Sexually active adolescents are at high risk for unintended pregnancy and sexually transmitted diseases. We identified a cohort of 6089 women aged 13 to 21 years who in 1985 either delivered an infant at Parkland Hospital (3154) or used the outpatient clinics (2935). We reviewed those records and others in the Dallas County sexually transmitted disease (STD) clinic for the period 1983 through 1988 to determine the prevalence of visits to the Dallas County STD clinic by pregnant and nonpregnant adolescents, STD diagnoses at initial visit, whether STD visits and diagnoses varied by pregnancy status or ethnic background, and how the women were referred to the STD clinic. Similar percentages of nonpregnant (13%) and pregnant (11%) women had an STD visit, and most adolescents who visited the STD clinic had an STD diagnosis made. Gonorrhea and syphilis were the STDs diagnosed most frequently in both pregnant and nonpregnant adolescents. Regardless of pregnancy status, black adolescents were 7.3 times more likely to have an STD visit. Referral by a sexual partner was the second most common reason that adolescents sought STD care. Our study provides only minimal estimates of STDs among adolescents but indicates STDs, regardless of pregnancy status, are a more common medical problem than has been reported previously. Referral by sexual partners may be an important way to reach adolescents at risk for STDs.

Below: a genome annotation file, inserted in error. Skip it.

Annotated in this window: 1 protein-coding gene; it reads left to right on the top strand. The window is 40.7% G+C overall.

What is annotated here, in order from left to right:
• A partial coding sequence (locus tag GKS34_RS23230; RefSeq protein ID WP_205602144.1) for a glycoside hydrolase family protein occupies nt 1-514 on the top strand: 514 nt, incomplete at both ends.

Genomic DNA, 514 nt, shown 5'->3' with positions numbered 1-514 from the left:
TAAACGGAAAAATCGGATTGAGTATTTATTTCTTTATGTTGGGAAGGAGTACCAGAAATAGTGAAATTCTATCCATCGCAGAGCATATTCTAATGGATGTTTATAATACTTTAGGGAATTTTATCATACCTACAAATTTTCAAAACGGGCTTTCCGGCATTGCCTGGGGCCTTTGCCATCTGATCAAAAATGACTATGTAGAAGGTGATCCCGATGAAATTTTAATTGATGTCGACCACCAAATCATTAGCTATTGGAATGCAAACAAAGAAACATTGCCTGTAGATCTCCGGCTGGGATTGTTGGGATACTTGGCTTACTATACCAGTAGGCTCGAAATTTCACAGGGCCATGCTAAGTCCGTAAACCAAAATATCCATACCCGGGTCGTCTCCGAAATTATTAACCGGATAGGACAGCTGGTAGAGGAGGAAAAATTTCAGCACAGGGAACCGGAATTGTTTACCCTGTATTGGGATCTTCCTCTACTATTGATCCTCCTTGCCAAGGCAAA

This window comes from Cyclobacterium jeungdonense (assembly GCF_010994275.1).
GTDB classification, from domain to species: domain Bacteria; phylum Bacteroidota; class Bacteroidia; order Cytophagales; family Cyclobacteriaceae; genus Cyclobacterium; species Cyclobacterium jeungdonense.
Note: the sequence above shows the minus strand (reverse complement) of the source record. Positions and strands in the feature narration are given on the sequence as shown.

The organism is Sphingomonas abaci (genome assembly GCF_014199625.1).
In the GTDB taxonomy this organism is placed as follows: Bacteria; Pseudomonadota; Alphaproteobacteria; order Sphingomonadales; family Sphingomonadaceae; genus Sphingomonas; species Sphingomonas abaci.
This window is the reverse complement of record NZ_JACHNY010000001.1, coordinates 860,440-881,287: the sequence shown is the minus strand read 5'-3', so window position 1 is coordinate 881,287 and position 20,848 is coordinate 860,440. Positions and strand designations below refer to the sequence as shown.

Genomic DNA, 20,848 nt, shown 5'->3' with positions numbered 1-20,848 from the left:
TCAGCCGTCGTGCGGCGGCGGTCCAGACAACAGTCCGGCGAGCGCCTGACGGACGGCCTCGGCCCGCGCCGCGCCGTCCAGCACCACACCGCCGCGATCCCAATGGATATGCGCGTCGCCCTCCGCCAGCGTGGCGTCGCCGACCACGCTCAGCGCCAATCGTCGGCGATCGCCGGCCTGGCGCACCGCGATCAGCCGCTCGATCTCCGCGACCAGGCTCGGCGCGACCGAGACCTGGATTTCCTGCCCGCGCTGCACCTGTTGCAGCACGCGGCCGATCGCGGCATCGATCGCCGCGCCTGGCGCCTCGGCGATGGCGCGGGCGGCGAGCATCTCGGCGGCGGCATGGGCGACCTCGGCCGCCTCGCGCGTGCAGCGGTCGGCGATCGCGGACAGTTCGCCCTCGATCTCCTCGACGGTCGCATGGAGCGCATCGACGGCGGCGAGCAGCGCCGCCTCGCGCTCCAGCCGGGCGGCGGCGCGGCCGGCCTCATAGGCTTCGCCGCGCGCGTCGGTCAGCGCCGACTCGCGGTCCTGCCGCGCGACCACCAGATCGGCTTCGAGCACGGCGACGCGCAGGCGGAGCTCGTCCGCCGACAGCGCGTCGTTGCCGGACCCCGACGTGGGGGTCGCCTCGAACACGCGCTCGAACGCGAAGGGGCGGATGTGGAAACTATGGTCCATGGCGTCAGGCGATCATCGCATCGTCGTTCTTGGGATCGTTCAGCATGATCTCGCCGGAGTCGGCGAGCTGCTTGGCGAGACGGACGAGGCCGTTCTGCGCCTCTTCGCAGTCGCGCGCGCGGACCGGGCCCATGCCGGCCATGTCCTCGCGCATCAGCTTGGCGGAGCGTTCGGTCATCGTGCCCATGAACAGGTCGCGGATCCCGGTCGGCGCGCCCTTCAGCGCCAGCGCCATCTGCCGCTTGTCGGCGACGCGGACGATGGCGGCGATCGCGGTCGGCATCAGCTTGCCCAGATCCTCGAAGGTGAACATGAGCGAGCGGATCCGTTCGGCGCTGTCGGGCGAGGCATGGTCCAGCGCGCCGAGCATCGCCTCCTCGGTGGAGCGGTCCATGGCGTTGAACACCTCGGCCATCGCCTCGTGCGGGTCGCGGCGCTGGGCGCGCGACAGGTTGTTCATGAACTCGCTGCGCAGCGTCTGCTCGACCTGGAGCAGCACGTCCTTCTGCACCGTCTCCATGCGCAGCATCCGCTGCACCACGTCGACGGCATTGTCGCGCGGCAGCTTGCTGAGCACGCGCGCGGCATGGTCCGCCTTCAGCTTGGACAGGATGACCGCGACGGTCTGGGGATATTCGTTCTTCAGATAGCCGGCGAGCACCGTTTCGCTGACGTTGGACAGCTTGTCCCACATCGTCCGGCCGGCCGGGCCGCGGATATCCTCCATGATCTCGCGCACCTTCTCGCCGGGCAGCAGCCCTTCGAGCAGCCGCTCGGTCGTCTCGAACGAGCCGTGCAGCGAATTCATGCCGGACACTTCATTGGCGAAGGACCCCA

|Original language||English (US)|
|Number of pages||5|
|State||Published - Jul 1993|
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